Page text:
1. The guy needs skills

Any person in a skill dependent profession or business will tell you that it is hard, it is hard because skills require an investment of time and tools. So it is a struggle to get things started in the first place. Meaning, you have to learn how different types of shoe materials ( leather, cloth, PU, plastic, hybrid, etc ) are to be stuck, stitched, scrapped, dried, punctured, etc. You have to understand what colours of threads, glues, soles go with other colours, materials and finishes. These technical and aesthetic skills are not taught by the corporations that produce shoes, so often times there is a massive dissonance between a repaired shoe versus a brand new factory tailored one. He repair job becomes visible. It stands out from the rest of the shoe.

2) The guy has to source resources for his business

The guy has to rent out a place to set up his shop, buy adhesives, soles, laces, aglets, slipper straps, hammers, needles, threads and what not. But while he is doing all this, in today’s economy where it is easier to buy shoes off of amazon than it is to go find your nearest cobbler, haggle him for a cheap service and take time and effort to get your shoe repaired, it is highly unlikely that people will prefer going for a repair job. There is no guarantee that his business will survive despite all his investments.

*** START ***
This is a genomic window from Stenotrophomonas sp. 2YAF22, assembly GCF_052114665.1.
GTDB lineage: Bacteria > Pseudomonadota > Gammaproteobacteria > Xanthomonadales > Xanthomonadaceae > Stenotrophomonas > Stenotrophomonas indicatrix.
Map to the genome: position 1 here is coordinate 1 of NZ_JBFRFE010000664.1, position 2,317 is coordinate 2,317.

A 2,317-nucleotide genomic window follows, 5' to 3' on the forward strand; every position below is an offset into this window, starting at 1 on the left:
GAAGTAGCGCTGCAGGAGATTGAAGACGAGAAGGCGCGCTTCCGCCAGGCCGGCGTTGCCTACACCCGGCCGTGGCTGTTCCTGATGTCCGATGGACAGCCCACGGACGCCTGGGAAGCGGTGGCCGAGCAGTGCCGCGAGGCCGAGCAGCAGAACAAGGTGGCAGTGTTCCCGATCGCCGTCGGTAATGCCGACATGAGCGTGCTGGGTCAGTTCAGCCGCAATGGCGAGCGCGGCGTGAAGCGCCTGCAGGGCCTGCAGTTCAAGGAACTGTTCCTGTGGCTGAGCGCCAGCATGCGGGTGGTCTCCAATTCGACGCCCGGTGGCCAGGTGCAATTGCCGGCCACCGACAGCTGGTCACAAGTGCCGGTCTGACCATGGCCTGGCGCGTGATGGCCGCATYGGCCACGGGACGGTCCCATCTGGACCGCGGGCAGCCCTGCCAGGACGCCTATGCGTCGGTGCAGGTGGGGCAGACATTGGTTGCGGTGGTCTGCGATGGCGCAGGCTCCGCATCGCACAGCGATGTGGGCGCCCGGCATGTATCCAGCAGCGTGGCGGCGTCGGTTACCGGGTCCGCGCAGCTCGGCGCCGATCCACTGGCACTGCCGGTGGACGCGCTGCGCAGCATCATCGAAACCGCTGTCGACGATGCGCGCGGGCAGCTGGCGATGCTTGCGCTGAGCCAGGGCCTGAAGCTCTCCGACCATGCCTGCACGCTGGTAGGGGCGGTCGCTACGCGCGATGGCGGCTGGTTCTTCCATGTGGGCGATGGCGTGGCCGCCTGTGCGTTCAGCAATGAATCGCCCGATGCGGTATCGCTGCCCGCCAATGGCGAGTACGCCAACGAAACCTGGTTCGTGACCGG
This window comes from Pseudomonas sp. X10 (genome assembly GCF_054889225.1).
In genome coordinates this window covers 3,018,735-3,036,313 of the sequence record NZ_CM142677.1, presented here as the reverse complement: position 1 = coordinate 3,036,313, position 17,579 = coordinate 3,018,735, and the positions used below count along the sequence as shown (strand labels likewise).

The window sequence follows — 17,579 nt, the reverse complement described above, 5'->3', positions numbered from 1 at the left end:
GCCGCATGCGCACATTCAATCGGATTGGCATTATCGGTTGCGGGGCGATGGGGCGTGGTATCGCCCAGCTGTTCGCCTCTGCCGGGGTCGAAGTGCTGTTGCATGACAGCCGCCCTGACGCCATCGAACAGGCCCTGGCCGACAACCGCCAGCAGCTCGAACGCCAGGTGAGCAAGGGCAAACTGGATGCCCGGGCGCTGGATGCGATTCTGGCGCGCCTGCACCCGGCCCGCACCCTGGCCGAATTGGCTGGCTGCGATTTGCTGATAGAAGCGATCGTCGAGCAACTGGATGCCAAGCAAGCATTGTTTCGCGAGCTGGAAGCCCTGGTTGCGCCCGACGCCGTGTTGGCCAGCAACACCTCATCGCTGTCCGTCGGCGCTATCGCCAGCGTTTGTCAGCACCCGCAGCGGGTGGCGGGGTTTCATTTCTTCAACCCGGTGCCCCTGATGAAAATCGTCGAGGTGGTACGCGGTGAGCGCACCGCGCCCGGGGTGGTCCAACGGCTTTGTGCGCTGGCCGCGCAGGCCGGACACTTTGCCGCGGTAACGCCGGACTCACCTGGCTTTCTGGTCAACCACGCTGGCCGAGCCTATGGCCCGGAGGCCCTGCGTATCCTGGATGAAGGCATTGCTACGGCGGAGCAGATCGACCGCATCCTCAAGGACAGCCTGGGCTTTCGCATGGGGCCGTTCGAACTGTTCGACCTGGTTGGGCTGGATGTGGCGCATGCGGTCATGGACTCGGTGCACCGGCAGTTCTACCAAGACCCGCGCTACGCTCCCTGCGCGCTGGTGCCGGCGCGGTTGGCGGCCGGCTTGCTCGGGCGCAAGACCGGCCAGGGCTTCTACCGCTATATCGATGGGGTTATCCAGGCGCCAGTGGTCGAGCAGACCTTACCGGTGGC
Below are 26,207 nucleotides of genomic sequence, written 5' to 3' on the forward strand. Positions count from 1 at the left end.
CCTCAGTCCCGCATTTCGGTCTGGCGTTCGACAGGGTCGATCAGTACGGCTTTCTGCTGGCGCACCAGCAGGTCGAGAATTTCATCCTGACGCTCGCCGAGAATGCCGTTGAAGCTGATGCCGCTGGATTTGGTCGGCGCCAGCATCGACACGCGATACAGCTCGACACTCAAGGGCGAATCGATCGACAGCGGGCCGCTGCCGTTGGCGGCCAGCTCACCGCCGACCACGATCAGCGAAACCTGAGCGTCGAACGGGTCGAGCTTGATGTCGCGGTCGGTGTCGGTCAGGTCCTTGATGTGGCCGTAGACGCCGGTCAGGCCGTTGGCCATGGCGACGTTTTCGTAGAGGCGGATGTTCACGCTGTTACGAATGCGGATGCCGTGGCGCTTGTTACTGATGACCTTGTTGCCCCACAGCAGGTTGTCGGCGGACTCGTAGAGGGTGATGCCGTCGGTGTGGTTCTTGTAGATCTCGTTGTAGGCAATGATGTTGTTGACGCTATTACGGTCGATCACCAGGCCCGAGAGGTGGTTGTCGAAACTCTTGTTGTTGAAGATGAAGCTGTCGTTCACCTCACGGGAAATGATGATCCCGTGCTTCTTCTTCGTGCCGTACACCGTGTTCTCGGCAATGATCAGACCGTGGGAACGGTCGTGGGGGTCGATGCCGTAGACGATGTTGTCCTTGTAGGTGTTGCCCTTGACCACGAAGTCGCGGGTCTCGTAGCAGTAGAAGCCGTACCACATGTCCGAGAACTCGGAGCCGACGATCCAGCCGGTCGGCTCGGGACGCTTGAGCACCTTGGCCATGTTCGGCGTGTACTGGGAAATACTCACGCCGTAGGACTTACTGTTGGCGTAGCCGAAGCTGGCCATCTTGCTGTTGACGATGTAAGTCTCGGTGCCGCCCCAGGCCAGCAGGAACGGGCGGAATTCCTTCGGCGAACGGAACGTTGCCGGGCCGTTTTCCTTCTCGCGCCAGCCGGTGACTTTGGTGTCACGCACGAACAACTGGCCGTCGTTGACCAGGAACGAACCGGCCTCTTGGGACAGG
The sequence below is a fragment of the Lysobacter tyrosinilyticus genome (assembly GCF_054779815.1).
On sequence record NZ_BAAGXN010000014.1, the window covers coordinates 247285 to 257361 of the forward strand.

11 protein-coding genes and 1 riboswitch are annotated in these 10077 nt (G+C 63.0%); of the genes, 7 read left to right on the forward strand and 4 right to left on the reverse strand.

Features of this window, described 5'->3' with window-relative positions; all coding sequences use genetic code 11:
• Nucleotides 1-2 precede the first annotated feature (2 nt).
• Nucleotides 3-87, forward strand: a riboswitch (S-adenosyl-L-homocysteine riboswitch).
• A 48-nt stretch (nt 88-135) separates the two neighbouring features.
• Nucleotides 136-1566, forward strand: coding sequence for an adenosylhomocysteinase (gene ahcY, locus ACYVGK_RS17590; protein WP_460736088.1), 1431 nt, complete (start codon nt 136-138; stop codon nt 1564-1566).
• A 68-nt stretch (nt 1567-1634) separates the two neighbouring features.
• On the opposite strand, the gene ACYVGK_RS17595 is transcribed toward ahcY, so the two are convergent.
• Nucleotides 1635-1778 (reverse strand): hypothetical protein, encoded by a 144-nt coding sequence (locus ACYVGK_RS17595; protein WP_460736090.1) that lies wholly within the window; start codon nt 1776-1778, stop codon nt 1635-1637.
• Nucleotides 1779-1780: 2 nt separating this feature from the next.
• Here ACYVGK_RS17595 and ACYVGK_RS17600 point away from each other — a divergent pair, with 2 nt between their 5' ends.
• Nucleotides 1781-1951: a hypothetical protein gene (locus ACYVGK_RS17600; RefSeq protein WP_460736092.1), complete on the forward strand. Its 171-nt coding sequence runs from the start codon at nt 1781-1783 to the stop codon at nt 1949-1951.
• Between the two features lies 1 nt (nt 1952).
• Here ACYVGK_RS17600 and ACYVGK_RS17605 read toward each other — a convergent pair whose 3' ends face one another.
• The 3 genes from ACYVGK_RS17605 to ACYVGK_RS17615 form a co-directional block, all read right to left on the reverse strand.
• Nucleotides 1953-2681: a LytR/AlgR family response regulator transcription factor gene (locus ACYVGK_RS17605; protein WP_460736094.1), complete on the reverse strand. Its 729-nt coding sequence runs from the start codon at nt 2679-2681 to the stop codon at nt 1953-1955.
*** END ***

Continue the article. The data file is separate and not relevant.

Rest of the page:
3) The guy also has a life

He must have to pay off policemen to keep his shop on the streets, pay his house rent, pay school fees and buy books for his kids, pay for utilities and all basic necessities of living. This guy is trying to make his livelihood survive while he has dependants latched to him.

More than that, the middle class are expanding, he would much rather have his kid go to college and get a job than to run his shop. That adds to the depleting skilled labour work force.

So compared to the larger businesses his chances of survival are slim.



As a consumer I do realise that we have been brain washed into this model of consumerism.